- South African top female sprinter Carina Horn was handed a two-year doping ban after testing positive for banned substances
- She, however, defends herself saying she did not know that her over-the-counter supplements were laced with banned substances
- Horn contemplated suicide after plunging into depression
South African female sprinter Carina Horn dreads memories of September 2019 when she was suspended provisionally after testing positive for a banned substance.
Ibutamoren and LGD-4033, an anabolic agent, were found in her system according to the Athletics integrity Unit of the IAAF.
Ibutamoren raises levels of growth hormone, whereas LGD-4033 is used to improve muscle size.
Horn couldn’t believe that all this was happening. Horn flirted with the idea of taking away her life. Her indictment moments later that handed her a two-year ban quickly plunged her into depression.
The 100 meters champion thought about getting in the car, high as a kite, and driving at 200 kph.
Life became hard for her to the point she couldn’t train even for a minute yet most of her life revolves around training. It is at times like those that she battled suicidal depression.
“I don’t know how to explain depression because basically your whole life has been taken away from you and you’re in a blur and don’t know what to do,” she tells DM168.
But, how did she end up here?
WHY DID CORINA HORN DOPE?
Firstly, Horn defends herself over doping claims citing that she took supplements without knowing they contained the banned substances.
Her only transgression was to get sucked into the multi-billion dollar sports supplement industry that promises so much but has the potential to wreck careers.
As a result of visa complications, Horn had been forced to fly immediately to South Africa from competition in Switzerland without her regular armament of trusted supplements — legal dietary products that help physical performance.
She bought some over-the-counter supplements in South Africa in an attempt to maximize her athletic potential while staying within the bounds of legality.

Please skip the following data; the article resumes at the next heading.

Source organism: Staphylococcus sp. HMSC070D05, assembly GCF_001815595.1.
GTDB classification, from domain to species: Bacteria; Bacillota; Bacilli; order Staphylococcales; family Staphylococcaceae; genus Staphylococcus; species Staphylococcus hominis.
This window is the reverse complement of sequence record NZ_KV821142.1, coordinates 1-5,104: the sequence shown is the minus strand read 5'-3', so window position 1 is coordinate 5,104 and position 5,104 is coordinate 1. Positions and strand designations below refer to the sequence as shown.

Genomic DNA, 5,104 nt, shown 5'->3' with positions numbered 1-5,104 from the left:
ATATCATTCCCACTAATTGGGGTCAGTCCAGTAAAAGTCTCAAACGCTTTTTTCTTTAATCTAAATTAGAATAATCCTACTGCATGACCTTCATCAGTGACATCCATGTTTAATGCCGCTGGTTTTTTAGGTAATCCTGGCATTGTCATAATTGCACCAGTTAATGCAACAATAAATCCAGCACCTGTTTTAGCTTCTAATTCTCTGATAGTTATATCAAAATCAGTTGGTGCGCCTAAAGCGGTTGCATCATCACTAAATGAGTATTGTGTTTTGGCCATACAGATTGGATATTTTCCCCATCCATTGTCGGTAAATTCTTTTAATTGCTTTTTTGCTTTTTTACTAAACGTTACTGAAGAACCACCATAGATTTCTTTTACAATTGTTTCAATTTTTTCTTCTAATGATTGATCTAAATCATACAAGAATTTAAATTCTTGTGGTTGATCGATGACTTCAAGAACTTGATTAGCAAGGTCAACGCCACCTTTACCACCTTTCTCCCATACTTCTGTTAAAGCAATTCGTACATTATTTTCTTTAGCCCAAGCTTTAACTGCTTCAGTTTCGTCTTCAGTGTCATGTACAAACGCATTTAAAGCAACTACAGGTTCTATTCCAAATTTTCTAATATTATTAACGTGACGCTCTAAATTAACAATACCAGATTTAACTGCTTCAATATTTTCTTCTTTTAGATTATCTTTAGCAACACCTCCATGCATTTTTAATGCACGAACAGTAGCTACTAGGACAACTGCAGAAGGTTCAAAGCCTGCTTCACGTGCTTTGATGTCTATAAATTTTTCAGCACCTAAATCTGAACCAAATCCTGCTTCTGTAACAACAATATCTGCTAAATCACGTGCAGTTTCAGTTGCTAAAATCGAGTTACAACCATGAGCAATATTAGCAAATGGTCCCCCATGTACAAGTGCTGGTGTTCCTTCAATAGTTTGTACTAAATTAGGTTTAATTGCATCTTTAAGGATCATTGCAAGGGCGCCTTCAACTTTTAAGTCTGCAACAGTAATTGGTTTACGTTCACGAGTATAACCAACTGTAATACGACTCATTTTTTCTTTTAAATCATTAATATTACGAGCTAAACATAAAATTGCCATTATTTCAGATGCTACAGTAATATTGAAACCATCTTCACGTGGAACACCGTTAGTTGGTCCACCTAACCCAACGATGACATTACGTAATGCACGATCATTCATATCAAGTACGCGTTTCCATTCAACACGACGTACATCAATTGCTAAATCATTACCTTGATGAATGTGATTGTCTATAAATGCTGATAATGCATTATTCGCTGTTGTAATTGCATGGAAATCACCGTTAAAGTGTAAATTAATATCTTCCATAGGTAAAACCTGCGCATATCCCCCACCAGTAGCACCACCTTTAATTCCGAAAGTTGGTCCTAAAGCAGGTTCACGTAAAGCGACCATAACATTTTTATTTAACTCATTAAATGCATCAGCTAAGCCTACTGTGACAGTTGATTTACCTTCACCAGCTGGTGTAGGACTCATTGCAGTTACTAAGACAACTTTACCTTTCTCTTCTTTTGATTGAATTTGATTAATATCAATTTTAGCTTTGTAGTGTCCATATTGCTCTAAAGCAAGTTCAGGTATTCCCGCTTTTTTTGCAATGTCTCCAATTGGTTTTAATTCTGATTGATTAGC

The stunningly called Mutant Madness was one of those. When it was discovered that two of those were tainted with illegal chemicals, Horn’s world was turned upside down.
She vehemently tried to clear her name, but still got a two-year ban which locks her out of some state-of-the-art training facilities back home.
Yet, Horn is the only South African woman to run the short sprint in sub 11 seconds and registered a national record of 10.98 seconds.
HOW DOES CARINA HORN FEEL ABOUT THE HER DOPING BAN?
Horn claims that was “proved innocent” because her team connected the forbidden drugs to the pre-and post-workout pills.
“Luckily for me I proved (to the AIU agents) that I’d had a chat on Instagram with the one guy who is the CEO of the one (supplements) company and he reassured me that it was okay for athletes, as it had been tested professionally,” Horn tells Daily Maverick.
“That (the fact that the CEO appears to have misled her) is something I’ll have to handle (legally) afterwards because it’s cost me almost two years of my career, but for now I have to make sure that I do get my career back.
Horn advises athletes to always research extensively before buying or taking any supplement because they are the people who shoulder the consequences.
However, she admits that it is an onerous task proving you are taking a genuine supplement ‘unless you send it to the lab.’
There would be too much time involved in getting the supplement approved for use. Horn, for example, claims to take sleeping drugs to treat her chronic sleeplessness, a practice she has to cut back on from time to time.
To assist her to get through more than five hours of training without a night of sleep, she takes a pre-workout supplement loaded with caffeine.
Sadly, she said in an interview last year that she was done with athletics because it was up to other people to decide whether or not she stays.
WHAT DOES RESEARCH SAY ABOUT SUPPLEMENTS FOR ATHLETES?
Olympic-funded research indicates that 14.8 per cent of supplements from 13 Western countries were found to be tainted with illegal ingredients.
Anti-doping organizations warn against supplement use, and athletes being totally accountable for everything in their bodies. But, it is practically unheard of for an international-level athlete to go a day without taking a supplement.
Acknowledging the futility of discouraging sportspeople from using nutritional supplements, authorities recommend that they seek the assistance of organizations like Informed Sport.
Informed Sport helps guarantee that supplements are batch-tested and accredited. It is a lesson that British athletes are frequently reminded of, notably in a 45-minute required workshop prior to the Summer Olympics.